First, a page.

DFS (Daily Fantasy Sports)

A RotoViz Reader is Going to Win $1 Million Playing Fantasy Football This Weekend

Jonathan is the author of the Fantasy Football for Smart People book series (most recently “Daily Fantasy Pros Reveal Their Money-Making Secrets”), and a member of Team DraftKings. Do you like that title? Positive thinking. Look it up. So will a RotoViz reader really win this weekend’s DraftKings Millionaire Maker? Probably, because everything you read on the internet is true—there are laws about that stuff—and I published this article with that title so…I think the universe will take care of the rest. Really though, I do believe that RotoViz readers are in as advantageous of a position as anyone to walk out of the Millionaire Maker with the $1,000,000 prize in Week 6, due primarily to all of the awesome tools you have at your disposal. From the DraftKings Lineup Dominator to the Game Splits app to all of the outstanding GLSP Projections, you’re equipped to outperform the competition when it comes to finding value. But value is just one piece of the puzzle in daily fantasy tournaments. And when you’re dealing with a field of 92,400 people, it might even be one of the smaller pieces. In tournaments, there’s immense value in finding production where others overlook it (and, similarly, side-stepping unproductive players when lots of others are interested in them).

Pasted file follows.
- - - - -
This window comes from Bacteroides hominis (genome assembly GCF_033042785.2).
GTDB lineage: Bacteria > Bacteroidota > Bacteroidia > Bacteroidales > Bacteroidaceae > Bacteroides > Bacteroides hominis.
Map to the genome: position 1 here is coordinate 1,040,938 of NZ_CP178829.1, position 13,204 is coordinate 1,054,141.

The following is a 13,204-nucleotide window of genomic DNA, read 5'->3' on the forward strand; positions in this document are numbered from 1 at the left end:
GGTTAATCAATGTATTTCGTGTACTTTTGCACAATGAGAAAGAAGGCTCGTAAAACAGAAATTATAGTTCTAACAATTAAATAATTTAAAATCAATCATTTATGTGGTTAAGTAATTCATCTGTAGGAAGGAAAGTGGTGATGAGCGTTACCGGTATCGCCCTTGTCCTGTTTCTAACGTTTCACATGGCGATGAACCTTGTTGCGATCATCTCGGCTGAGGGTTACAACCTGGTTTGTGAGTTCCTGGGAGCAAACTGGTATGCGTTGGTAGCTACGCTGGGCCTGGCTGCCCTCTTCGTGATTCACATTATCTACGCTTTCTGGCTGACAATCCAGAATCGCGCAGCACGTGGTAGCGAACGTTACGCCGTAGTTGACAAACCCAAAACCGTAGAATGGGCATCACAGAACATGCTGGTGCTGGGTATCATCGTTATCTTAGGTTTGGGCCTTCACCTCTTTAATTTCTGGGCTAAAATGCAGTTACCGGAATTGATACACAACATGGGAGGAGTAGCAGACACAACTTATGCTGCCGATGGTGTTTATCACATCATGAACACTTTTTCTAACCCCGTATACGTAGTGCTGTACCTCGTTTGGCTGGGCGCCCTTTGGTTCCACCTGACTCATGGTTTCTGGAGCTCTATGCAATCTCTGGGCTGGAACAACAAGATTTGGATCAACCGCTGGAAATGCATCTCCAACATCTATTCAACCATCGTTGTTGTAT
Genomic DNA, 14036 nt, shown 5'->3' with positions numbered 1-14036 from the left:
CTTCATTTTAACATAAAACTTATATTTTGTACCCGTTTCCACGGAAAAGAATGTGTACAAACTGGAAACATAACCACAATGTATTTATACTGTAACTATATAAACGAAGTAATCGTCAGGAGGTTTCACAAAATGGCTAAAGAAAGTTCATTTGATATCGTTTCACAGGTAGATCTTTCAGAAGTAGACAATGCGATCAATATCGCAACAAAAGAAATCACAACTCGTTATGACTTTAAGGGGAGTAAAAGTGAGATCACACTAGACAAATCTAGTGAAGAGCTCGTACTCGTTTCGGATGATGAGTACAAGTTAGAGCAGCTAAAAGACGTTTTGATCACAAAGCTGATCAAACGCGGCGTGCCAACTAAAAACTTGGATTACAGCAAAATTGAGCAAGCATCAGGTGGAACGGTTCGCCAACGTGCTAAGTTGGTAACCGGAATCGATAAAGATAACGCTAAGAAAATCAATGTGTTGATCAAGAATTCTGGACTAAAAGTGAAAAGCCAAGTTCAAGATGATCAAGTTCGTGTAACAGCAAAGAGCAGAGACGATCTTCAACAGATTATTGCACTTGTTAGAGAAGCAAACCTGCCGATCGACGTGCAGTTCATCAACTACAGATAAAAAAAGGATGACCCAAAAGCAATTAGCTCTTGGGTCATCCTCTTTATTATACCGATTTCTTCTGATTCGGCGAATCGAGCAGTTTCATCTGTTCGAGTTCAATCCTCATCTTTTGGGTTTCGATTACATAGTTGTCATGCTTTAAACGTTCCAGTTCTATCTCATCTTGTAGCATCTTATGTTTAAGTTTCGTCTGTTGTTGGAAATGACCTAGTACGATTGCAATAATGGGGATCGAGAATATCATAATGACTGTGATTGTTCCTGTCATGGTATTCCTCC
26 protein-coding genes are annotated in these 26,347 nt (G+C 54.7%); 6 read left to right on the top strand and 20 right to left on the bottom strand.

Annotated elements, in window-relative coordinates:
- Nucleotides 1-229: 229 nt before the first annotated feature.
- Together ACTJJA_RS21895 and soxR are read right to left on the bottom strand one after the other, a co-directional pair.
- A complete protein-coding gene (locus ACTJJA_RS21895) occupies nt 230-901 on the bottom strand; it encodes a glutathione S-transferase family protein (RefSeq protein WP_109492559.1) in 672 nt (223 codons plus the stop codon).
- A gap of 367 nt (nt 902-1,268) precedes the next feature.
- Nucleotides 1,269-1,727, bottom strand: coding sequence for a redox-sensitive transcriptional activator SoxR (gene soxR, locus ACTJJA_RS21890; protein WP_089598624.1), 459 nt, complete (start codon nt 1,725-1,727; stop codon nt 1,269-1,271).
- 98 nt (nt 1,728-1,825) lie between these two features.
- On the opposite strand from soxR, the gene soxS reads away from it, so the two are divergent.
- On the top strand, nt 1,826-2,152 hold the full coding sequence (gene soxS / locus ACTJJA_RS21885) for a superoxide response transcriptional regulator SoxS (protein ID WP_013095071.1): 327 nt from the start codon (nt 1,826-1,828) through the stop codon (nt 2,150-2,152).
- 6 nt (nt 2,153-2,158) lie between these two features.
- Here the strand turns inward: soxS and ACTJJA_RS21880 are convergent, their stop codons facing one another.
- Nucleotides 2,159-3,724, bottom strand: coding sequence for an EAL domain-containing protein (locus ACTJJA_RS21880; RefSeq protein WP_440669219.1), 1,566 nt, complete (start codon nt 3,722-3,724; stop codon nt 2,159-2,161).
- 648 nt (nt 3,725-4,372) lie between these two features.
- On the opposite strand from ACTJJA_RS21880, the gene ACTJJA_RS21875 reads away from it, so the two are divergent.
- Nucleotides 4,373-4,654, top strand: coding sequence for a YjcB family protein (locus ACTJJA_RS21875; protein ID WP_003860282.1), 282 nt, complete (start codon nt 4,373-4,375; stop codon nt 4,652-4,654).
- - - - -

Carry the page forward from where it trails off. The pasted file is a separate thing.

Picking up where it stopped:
Going Against the Grain

Imagine that a player is such an incredible value that everyone uses him—no really, all 92,400 lineups have this player. If that were the case, the player might have theoretical value in that his price is too cheap for his expected production, but his usable value would be zero; no matter how well he performs, it wouldn’t help or hurt anyone. Now consider the opposite—a player in just one lineup (yours)—that has a monster game. In that scenario, the player’s usable value would be at its peak; you benefit when no one else does. It follows that the lower a player’s usage, the better the odds of him increasing your lineup’s win probability if he performs well. Of course, the Catch-22 is that the least popular players are typically among the least valuable, too. So we’re forced into this conundrum of either emphasizing value or going contrarian on players who offer less value but will be in fewer lineups. Value-based strategies provide the greatest potential for a high-scoring lineup, while contrarian-based lineups trade in some of that expected production for lower anticipated usage rates. In my latest book Daily Fantasy Pros Reveal Their Money-Making Secrets, I spoke with fellow DraftKings Pro Al_Smizzle about his thoughts on seeking value versus identifying under-the-radar plays in tournaments.

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By Jonathan Bales | @BalesFootball | Archive